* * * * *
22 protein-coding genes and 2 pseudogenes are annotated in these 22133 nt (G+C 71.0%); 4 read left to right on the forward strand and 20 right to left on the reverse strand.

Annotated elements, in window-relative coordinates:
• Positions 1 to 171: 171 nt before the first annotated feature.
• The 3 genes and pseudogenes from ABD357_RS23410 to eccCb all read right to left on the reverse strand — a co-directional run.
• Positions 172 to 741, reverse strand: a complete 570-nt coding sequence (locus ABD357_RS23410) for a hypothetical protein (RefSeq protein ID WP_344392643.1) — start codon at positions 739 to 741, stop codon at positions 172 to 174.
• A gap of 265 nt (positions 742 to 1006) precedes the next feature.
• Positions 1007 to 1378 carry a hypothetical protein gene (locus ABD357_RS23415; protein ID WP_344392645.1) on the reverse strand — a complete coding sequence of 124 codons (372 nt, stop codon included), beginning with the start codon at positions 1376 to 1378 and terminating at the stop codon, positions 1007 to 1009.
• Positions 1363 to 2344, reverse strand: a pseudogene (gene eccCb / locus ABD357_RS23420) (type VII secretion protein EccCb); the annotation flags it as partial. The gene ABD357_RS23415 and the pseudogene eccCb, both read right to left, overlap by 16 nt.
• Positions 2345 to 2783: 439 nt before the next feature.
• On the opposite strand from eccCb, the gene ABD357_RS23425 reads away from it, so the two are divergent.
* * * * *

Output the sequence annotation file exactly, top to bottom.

22 protein-coding genes and 2 pseudogenes are annotated in these 22133 nt (G+C 71.0%); 4 read left to right on the forward strand and 20 right to left on the reverse strand.

Annotated elements, in window-relative coordinates:
• Positions 1 to 171: 171 nt before the first annotated feature.
• The 3 genes and pseudogenes from ABD357_RS23410 to eccCb all read right to left on the reverse strand — a co-directional run.
• Positions 172 to 741, reverse strand: a complete 570-nt coding sequence (locus ABD357_RS23410) for a hypothetical protein (RefSeq protein ID WP_344392643.1) — start codon at positions 739 to 741, stop codon at positions 172 to 174.
• A gap of 265 nt (positions 742 to 1006) precedes the next feature.
• Positions 1007 to 1378 carry a hypothetical protein gene (locus ABD357_RS23415; protein ID WP_344392645.1) on the reverse strand — a complete coding sequence of 124 codons (372 nt, stop codon included), beginning with the start codon at positions 1376 to 1378 and terminating at the stop codon, positions 1007 to 1009.
• Positions 1363 to 2344, reverse strand: a pseudogene (gene eccCb / locus ABD357_RS23420) (type VII secretion protein EccCb); the annotation flags it as partial. The gene ABD357_RS23415 and the pseudogene eccCb, both read right to left, overlap by 16 nt.
• Positions 2345 to 2783: 439 nt before the next feature.
• On the opposite strand from eccCb, the gene ABD357_RS23425 reads away from it, so the two are divergent.